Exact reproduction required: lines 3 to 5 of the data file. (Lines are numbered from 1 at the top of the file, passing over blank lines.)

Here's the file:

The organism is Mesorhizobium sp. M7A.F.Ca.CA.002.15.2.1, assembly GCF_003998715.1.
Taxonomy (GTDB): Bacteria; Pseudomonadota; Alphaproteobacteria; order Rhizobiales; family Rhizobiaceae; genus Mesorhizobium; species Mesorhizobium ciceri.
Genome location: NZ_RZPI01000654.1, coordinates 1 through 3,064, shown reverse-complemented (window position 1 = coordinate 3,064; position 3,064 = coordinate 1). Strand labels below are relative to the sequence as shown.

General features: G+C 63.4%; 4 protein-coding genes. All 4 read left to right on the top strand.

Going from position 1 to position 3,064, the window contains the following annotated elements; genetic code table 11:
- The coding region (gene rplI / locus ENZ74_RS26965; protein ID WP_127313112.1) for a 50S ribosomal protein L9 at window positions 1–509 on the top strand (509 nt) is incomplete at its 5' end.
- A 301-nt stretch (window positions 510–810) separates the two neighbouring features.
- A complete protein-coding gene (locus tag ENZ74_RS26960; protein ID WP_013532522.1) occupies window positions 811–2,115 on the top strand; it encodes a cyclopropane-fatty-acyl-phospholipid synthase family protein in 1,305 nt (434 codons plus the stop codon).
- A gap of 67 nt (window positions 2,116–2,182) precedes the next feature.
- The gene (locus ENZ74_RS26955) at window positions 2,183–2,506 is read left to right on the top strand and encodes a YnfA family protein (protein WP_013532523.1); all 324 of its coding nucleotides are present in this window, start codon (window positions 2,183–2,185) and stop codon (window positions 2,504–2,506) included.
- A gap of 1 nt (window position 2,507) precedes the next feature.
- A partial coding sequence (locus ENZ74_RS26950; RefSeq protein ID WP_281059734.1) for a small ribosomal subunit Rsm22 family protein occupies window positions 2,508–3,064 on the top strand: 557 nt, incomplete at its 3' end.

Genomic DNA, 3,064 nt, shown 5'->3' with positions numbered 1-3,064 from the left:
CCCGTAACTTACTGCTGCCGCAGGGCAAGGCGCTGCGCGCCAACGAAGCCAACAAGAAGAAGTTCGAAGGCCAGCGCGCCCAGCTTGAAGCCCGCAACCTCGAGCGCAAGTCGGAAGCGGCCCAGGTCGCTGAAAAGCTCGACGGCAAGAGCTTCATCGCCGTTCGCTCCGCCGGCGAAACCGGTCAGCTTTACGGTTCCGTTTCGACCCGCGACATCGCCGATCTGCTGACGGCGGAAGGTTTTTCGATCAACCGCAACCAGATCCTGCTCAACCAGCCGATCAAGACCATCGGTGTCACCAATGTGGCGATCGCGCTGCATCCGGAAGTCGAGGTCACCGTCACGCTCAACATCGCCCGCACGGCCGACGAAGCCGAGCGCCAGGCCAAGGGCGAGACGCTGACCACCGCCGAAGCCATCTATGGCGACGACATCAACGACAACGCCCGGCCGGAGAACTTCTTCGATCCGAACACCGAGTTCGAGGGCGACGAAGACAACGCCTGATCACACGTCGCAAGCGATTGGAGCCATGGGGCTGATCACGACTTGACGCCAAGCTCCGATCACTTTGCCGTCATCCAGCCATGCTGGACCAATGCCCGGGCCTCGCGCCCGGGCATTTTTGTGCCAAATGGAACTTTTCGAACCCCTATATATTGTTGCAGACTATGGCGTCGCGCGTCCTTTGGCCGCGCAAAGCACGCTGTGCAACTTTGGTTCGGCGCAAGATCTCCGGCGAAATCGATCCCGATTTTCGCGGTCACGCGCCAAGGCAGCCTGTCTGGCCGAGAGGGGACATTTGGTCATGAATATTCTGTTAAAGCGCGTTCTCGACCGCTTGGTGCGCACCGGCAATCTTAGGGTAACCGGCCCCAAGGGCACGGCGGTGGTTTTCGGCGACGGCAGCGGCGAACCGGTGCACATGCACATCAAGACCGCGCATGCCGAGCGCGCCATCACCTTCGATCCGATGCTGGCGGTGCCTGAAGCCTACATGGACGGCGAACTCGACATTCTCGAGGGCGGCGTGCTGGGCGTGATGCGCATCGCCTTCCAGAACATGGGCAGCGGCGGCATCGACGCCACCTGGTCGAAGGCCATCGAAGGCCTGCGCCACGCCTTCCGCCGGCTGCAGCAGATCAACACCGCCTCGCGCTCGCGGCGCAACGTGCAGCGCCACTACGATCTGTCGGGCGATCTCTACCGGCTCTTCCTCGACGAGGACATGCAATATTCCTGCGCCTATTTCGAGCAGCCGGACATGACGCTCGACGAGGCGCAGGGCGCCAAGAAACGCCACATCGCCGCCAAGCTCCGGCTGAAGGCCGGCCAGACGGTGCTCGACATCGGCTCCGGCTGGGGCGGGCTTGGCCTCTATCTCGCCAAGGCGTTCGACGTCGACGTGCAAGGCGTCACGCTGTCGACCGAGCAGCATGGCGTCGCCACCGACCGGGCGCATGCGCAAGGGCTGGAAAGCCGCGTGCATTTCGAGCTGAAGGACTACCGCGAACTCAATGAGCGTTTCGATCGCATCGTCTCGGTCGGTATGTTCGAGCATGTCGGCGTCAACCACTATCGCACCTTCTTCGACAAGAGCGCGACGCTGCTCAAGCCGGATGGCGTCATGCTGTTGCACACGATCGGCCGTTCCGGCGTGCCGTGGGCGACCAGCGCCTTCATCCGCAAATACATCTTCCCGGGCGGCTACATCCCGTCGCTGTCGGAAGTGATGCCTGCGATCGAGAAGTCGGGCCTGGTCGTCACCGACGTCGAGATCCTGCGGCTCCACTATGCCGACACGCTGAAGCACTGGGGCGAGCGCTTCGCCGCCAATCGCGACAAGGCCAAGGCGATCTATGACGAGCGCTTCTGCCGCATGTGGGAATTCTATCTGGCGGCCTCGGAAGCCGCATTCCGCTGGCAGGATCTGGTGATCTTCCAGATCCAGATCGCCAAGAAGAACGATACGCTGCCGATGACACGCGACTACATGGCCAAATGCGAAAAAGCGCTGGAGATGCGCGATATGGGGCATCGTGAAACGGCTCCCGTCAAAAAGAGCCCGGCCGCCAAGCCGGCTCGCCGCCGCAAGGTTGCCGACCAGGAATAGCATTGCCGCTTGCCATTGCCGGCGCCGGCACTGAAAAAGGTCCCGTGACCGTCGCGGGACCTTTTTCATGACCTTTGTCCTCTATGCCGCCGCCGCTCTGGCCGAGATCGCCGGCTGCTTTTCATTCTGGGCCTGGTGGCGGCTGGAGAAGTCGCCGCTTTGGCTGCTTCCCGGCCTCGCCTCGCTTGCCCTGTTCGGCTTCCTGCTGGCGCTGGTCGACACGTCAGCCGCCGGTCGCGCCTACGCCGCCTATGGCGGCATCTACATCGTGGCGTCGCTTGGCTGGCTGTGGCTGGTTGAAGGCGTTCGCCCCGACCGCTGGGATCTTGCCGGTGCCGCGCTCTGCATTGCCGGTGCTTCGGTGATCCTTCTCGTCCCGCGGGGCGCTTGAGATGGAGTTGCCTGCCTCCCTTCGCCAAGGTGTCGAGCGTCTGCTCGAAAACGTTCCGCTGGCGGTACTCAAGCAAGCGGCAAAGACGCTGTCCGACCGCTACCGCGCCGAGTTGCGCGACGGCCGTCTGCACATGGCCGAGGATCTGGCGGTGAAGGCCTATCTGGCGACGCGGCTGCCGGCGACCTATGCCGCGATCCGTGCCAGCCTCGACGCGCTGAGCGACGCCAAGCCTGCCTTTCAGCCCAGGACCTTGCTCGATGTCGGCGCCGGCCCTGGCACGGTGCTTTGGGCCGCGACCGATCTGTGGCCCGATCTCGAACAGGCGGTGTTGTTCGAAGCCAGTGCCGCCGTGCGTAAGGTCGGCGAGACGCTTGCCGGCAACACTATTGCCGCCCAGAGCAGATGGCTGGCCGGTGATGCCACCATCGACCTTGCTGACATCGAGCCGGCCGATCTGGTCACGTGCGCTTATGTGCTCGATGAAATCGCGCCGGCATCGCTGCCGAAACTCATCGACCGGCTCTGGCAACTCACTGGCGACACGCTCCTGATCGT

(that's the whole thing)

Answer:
Genome location: NZ_RZPI01000654.1, coordinates 1 through 3,064, shown reverse-complemented (window position 1 = coordinate 3,064; position 3,064 = coordinate 1). Strand labels below are relative to the sequence as shown.

General features: G+C 63.4%; 4 protein-coding genes. All 4 read left to right on the top strand.

Going from position 1 to position 3,064, the window contains the following annotated elements; genetic code table 11: